"Hello, it's me. I've thought about us for a long, long time. Maybe I think too much, but something's wrong. There's something here that doesn't last too long. Maybe I shouldn't think of you as mine."
And so on. Except, I'm not Todd Rundgren (did he have any other songs?) and this isn't exactly a forlorn note to a long-gone lover. Though, in a way, it is. I've always had a real affection for the people who read and support City Weekly. It's all I've done since this paper began as a dinky private club newsletter (most of our readership today doesn't know or care what a private club was, and that's fine), and this week is the anniversary of our very first issue back in 1984. That was long ago, many friends ago, many clubs ago—a time of X-Acto knives, typewriters, Liquid Paper (thank you, mother of Monkee Michael Nesmith for inventing the stuff) and the smell of burning wax.
It was a time when entering the newspaper business bordered on the cost prohibitive; you either had to have lots of money or lots of time. I had neither, but eventually, because I'm not trained to do anything besides tend bar and lay railroad track, time won out. Over the past 33 years, we have printed tens of thousands of pages—many in just black and white—and spent more money than we have made, made more friends than we deserved, comforted less of the afflicted than we wanted to and lost some memorable close friends, associates and former co-workers. I miss them.
But I don't miss everyone. I've fallen for plenty of bad apples. If a con artist created the ideal victim, part of me would be included alongside widowed LDS grandmothers and blue-collar laborers who wear "Make America Great Again" hats. I've been a fool many times over, mostly due to just being a doofus who believes in leprechauns and unicorns. For someone accused of being a "people person" (aka pushover), I'm a horrid manager. My default setting, inherited from the mining culture I grew up in, is "Oh, yeah? Prove it!"
All companies share woeful tales of wrong hires and wrong business decisions. But there was no one to fire me, who harkened the most of both. I reflect on that with weariness since the vast majority of folks who have done business with us or worked for us are of the highest character, but we could never put enough polish on them. Yet I love and respect them all, for their grit and commitment not just to City Weekly, but to you. It's you they care about.
It's an open secret that the newspaper business is a shadow of its former self. It's also likely an open secret that City Weekly suffers, too. Liberal bias is not hurting newspapers as the MAGA hat crowd claims. It's a combination of many things—from classifieds moving online, to more competition of every stripe, to the mobile phone experience, to a belief that social media can actually replace advertising (it can't; it's a picture of an omelet, BFD). Along the way, business owners also settled into the notion that buying customers with digital tools and algorithms is smarter than spending dollars building brand and market share. Try telling that to the brick-and-mortar retailers that abandoned traditional advertising only to lose to bigger players and cheaper prices online.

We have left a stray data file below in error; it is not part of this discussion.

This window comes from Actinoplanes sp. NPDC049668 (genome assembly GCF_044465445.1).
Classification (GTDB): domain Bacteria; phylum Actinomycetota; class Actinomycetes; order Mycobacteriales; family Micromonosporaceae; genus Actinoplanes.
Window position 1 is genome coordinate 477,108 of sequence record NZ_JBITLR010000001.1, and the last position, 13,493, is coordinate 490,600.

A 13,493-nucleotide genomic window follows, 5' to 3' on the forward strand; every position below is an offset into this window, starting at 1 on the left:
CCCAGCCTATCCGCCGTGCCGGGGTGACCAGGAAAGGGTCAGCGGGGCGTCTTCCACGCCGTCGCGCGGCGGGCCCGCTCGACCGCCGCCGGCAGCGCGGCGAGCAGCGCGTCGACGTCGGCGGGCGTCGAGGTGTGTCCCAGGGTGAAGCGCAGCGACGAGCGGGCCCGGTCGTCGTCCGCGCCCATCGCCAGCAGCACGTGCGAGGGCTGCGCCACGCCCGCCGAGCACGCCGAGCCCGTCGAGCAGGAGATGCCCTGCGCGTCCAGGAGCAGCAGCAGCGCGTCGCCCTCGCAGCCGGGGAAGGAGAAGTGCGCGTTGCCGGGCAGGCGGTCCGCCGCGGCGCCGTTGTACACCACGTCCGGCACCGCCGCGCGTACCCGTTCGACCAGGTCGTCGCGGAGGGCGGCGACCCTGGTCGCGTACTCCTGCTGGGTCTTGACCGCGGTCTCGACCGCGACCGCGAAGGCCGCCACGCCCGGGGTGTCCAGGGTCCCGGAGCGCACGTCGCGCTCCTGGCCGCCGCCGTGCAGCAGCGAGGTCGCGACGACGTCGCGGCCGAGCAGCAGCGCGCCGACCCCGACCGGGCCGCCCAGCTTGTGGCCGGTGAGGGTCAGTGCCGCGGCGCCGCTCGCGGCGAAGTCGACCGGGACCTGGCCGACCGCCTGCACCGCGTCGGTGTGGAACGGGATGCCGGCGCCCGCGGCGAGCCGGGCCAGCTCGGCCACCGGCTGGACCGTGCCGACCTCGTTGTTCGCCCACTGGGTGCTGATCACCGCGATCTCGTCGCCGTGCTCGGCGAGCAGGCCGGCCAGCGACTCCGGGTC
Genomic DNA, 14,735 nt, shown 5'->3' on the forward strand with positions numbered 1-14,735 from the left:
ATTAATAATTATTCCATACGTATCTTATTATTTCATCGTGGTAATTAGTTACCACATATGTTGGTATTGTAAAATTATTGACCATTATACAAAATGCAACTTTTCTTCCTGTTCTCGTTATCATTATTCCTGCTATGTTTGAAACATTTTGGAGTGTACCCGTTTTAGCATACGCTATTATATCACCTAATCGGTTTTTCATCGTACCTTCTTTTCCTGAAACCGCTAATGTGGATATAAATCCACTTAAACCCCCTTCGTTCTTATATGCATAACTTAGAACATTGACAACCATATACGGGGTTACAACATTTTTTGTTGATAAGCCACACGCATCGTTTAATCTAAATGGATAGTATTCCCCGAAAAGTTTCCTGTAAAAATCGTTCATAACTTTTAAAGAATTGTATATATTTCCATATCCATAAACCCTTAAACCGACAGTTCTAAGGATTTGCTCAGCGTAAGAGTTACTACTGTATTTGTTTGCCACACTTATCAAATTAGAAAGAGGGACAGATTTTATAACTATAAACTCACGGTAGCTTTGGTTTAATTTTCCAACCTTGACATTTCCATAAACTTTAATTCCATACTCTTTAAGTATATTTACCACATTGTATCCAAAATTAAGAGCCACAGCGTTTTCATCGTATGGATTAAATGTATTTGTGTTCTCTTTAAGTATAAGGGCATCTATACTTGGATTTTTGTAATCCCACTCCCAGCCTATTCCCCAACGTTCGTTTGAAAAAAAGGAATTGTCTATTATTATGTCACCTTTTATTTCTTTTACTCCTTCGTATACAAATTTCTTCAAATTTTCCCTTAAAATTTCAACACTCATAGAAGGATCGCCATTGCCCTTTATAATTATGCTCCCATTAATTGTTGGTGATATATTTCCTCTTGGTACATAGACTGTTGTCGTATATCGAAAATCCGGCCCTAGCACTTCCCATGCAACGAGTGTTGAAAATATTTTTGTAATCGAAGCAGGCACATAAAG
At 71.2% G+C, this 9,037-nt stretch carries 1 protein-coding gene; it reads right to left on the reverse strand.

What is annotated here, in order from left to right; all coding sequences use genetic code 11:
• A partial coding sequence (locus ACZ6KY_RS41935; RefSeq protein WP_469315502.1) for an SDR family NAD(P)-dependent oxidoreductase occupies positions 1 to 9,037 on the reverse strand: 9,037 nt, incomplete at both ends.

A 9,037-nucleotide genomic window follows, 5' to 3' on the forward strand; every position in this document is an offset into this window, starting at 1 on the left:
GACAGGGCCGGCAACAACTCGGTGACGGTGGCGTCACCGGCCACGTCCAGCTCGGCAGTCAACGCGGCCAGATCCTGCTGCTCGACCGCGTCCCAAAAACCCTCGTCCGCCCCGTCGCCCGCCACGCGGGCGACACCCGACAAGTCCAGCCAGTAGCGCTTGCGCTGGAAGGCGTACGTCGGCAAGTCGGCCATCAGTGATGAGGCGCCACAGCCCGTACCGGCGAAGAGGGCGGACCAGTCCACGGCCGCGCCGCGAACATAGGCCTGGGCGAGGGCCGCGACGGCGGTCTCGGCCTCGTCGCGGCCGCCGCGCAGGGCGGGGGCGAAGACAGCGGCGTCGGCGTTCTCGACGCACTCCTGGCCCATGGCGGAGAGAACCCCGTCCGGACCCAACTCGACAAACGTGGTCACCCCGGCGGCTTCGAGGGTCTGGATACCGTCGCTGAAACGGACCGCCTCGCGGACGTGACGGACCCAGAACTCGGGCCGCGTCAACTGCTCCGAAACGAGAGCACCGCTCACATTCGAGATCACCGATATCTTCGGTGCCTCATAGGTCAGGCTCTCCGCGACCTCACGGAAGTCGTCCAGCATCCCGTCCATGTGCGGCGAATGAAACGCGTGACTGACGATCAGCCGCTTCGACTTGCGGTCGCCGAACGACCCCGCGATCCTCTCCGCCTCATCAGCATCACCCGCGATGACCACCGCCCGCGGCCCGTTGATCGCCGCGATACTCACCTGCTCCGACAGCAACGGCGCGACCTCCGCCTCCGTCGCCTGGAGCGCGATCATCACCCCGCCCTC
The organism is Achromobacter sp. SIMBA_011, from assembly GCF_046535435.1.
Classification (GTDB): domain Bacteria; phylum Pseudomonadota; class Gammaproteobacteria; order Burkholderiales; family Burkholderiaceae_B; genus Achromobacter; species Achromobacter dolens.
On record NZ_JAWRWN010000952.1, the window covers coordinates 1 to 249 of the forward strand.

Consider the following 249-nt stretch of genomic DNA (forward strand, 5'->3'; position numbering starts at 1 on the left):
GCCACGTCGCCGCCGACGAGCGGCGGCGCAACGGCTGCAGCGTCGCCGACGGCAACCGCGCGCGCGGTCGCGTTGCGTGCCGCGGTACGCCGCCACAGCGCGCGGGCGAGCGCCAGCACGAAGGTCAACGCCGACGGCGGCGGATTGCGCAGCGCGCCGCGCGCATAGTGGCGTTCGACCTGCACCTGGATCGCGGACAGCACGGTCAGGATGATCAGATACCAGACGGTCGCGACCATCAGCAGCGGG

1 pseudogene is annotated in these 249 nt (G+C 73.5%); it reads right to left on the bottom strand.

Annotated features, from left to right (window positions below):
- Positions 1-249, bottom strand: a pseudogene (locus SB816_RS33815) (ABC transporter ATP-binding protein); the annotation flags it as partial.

In the end, papers suffer most from another line from Rundgren's song: "I take for granted that you're always there." Thing is, we might not always be there. We've been taken for granted, and we can't continue to be there unless the math changes. In a full year, less 900 local business purchase ads in City Weekly. That represents our entire operating budget. Yet, we provide a free paper—over 2 million copies printed annually—for people who want and need an outlet like ours. Forget about online; that's always been free. So, if a reader isn't paying for us, and also doesn't support the advertisers who support us, something has to give.
Very soon, we'll introduce a chance for you to help create a prosperous atmosphere in which City Weekly can more effectively write, print and thrive. We are calling our new initiative Press Backers. When you become a Press Backer, your contribution and support dollars will not only help keep the free press alive, but you'll also have a chance at winning lots of Skee-Ball-like prizes every time you contribute. It's either that, or you concede more ground to the wasteland of Twitter and Trump. Your call. Do we matter?
We think so.
I distinctly remember 1984. Back then, there wasn't a big Pride week in Utah. For more than a decade, Pride was gaining its footing. During that time, several publications reporting on issues in the LGBTQ community came and went. Pillar of Salt, if I remember correctly, was one of them. At some point, several prominent members of the local queer community approached us to produce an LGBTQ-themed publication or to otherwise enlist our support of their causes. We didn't have the resources for the first, but the second path was easy since we had always been in that corner. Among our first street-edition issues (with spot color, no less) were stories on two plagues: childhood AIDS and the sinister practice of gay bashing.
I'll always be proud that this publication stood up for a community that didn't have a strong voice back then. We didn't become their voice; they rightfully developed their own, but we've helped to nudge it along. That's what we do. We're not a battleship—we're a spitball. We nudge and annoy, sure. But we also march. We march with many voices.
So, if you see me or any of the City Weekly cohorts at Sunday's parade, make sure to say hi. As Rundgren would say, "It's important to me that you know you are free."